6. Nihilism is an absolutist, materialistic and reductionist philosophy. Art, by its nature, is not based in the material, but in the imagination.  Art that is materialistic and/or reductionist and/or absolutist is propaganda.  Living one's life by propaganda is as bad (if you're a nihilist) as living one's life according to faith in God, right?  Propaganda requires a certain type of secular religious attachment...  which I would imagine any self-respecting nihilist would reject.  So, a person who sets out to create art to promote nihilism is, in effect, producing propaganda.  Which is not art.  So, therefore, art and nihilism are inherently in conflict with one another.

Sometimes, I'm really good at breaking down arguments, but not so good at constructing them.  So I appreciate any comments that would help me clarify or challenge these ideas.  

Perhaps it is too late.  I've been grading too many teenage book reviews. And none of this will make any sense in the morning.  It's certainly possible.

“The most important things are the hardest to say. They are the things you get ashamed of, because words diminish them -- words shrink things that seemed limitless when they were in your head to no more than living size when they're brought out. But it's more than that, isn't it? The most important things lie too close to wherever your secret heart is buried, like landmarks to a treasure your enemies would love to steal away. And you may make revelations that cost you dearly only to have people look at you in a funny way, not understanding what you've said at all, or why you thought it was so important that you almost cried while you were saying it. That's the worst, I think. When the secret stays locked within not for want of a tellar but for want of an understanding ear.”  -- Stephen King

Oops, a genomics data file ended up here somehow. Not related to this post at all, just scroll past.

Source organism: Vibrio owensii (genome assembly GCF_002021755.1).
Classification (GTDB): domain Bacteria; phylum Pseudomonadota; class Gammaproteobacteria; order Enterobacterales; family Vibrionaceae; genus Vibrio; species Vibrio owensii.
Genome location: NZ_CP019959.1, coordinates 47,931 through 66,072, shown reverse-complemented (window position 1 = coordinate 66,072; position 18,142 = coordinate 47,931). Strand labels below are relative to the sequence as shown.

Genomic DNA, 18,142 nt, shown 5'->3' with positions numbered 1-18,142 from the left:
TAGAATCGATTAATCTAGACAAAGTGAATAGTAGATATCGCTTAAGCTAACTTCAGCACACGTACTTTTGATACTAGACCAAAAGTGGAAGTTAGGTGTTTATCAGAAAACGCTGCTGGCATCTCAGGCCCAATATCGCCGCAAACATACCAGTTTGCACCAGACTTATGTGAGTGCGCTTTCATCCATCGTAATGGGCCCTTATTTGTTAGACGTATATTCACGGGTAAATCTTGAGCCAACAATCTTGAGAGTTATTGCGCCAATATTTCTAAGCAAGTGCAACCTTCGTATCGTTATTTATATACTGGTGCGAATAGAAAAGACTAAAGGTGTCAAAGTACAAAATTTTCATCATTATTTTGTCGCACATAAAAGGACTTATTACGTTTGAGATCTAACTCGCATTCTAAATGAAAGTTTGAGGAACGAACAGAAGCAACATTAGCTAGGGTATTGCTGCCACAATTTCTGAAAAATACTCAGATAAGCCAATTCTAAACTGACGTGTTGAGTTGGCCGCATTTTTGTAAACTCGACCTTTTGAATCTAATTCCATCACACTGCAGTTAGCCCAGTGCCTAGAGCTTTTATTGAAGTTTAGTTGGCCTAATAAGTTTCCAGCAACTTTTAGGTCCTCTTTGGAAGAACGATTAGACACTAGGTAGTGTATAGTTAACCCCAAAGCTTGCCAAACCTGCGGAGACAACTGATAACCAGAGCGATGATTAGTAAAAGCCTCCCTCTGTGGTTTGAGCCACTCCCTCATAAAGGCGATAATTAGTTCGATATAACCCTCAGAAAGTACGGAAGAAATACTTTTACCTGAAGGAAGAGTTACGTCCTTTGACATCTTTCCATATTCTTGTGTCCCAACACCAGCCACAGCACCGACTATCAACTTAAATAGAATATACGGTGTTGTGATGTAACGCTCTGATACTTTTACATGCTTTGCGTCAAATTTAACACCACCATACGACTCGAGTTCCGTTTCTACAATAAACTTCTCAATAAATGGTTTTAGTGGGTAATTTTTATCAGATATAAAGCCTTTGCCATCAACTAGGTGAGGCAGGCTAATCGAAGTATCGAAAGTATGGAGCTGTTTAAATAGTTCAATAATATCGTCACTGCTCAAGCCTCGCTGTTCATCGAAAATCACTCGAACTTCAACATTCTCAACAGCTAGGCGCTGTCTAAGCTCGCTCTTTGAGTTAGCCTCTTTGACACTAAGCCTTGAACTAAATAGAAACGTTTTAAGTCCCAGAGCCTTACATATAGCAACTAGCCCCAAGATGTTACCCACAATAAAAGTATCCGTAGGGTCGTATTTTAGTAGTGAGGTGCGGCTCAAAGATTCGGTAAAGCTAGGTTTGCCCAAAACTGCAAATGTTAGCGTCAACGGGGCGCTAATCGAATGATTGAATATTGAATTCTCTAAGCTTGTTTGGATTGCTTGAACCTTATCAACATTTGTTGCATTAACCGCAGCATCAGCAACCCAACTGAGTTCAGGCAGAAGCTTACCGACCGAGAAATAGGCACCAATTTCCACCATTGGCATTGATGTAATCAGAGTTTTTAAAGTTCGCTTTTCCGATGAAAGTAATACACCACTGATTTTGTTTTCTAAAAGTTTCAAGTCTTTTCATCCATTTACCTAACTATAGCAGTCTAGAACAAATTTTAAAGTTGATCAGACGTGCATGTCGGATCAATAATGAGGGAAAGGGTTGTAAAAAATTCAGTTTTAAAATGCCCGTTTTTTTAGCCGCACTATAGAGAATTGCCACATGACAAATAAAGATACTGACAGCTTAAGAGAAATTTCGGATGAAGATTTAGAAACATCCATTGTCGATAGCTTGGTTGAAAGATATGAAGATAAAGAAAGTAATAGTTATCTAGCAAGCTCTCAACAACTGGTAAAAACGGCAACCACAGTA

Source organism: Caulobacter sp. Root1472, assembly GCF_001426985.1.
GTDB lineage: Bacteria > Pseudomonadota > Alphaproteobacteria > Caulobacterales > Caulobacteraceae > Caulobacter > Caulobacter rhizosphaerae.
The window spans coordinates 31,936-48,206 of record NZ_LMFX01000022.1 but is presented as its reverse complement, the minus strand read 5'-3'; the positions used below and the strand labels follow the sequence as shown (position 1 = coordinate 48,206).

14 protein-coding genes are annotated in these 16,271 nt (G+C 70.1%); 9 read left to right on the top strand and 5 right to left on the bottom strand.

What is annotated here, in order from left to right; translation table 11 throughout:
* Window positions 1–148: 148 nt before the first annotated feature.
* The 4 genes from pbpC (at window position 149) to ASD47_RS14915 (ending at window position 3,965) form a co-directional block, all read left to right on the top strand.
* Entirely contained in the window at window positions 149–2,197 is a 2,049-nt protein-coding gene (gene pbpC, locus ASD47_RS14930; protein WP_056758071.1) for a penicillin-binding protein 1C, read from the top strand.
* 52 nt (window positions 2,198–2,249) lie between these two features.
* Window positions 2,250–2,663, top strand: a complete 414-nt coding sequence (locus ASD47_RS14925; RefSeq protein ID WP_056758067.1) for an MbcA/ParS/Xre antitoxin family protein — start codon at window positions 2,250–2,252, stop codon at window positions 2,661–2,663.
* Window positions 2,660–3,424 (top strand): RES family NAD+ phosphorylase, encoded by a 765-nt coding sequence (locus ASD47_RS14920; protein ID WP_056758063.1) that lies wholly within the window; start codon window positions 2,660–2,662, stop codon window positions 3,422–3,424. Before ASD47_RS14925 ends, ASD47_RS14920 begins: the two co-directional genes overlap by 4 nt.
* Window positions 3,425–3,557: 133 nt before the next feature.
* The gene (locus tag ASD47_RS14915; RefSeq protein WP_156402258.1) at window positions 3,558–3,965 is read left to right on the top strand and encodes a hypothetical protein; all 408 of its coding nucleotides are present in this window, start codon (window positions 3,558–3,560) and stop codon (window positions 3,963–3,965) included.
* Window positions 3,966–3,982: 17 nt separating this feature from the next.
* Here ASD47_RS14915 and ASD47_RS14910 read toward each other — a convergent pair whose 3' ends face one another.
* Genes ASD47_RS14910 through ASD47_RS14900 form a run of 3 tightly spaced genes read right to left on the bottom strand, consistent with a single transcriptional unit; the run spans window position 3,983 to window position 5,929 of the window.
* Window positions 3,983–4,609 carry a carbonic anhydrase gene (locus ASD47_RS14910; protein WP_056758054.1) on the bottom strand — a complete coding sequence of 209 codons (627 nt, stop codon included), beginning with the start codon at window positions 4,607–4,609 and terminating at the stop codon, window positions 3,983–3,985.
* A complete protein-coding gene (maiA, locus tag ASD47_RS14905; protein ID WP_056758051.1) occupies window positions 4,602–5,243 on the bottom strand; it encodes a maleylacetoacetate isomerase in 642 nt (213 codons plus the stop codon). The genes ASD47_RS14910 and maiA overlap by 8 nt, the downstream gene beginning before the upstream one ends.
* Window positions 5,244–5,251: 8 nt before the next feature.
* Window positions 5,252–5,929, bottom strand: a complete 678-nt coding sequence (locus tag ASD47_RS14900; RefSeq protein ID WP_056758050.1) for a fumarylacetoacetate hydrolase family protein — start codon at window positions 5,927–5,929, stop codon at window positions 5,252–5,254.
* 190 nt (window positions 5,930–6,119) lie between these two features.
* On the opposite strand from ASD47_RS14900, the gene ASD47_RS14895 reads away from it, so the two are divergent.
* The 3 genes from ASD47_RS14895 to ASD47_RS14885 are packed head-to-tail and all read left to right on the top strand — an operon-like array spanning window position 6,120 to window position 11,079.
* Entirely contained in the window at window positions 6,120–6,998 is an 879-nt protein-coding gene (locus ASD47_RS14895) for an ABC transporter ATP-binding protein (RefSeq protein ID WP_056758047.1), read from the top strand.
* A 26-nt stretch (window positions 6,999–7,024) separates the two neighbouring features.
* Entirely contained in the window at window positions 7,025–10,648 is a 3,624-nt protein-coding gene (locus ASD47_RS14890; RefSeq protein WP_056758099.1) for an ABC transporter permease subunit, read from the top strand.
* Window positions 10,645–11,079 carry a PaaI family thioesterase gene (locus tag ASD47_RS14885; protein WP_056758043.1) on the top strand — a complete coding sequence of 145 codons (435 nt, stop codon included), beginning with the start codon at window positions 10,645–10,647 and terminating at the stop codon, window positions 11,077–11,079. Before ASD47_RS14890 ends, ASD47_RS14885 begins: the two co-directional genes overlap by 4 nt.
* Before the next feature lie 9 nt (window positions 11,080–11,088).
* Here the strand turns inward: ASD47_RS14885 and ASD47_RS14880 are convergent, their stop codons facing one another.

Monday, December 17, 2012

Little Tree

Several years back I found the board book Little Tree based on a poem by e.e. cummings, written and illustrated by Chris Raschka.  I have never found that book again, but I wish I could because I'd like to give it away each year.  It is remarkably sad, I think, yet sweet at the same time.  Kind of like a cuter, more festive Giving Tree.  Read it.  Or, if you can't, at least read e.e. cummings' poem below.  I think the Gothic undertones come through in the poem as well.  Still, the illustrations in the book are so wonderful, and to me they and the expanded story fit the (faux?) quaint style and geometric repetition of the poem.

"every finger shall have its ring/ and there won't be a single place dark or unhappy "
little tree
little silent Christmas tree
you are so little
you are more like a flower

who found you in the green forest
and were you very sorry to come away?
see          i will comfort you
because you smell so sweetly

i will kiss your cool bark
and hug you safe and tight
just as your mother would,
only don't be afraid

look          the spangles
that sleep all the year in a dark box
dreaming of being taken out and allowed to shine,
the balls the chains red and gold the fluffy threads,

put up your little arms
and i'll give them all to you to hold
every finger shall have its ring
and there won't be a single place dark or unhappy

then when you're quite dressed
you'll stand in the window for everyone to see
and how they'll stare!
oh but you'll be very proud

and my little sister and i will take hands
and looking up at our beautiful tree
we'll dance and sing
"Noel Noel"

Sunday, December 16, 2012

Notes to Self

Notes to Self

Note to self: Don’t be an idiot.
Note to self: Don’t be late.
Note to self: Put on some deodorant.
Note to self: Brush your hair.

Note to self: Keep foot out of mouth.
Note to self: Don’t be too honest.
Noted: Be honest in your own mind.
Note: Stop speaking your mind!

Jesus, do you never listen?
Will you never get it?

Note to self: Go for a walk.
Note to self: You’ve gained weight.
Note to self: You’ll feel better if you lose it.
Note to self: Stop buying junk food.

Note: Stop hurting yourself.
Note: You are not happy.
Note: Remember what that feels like.
Note: Be good to yourself.

I keep telling you these things
but you never listen.

Note: Really listen to people.
Note: Stop “listening” with your worries.
Note: The mountains are beautiful.
Note: You should learn to meditate.

Note to Self: Hug your kids more.
Note to Self: Be generous.
Note to Self: Don’t be selfish.
Note: Be more selfish.

Note to Self: Less interior monologue, more action.

Note to Self: Take a nap.
Note: Write every day.
Note: Make homemade food.
Note: Read a book.  
Note: But it has to be good. And it has to be fun.

You never listen to me.
You do what you want.

Wednesday, December 12, 2012

What I Learned This Week(ish) #5

1. Seneca, The Epistles  Good stuff.  It just keeps going and going...  I think if I was Lucilius I would have stopped reading a long time ago, but...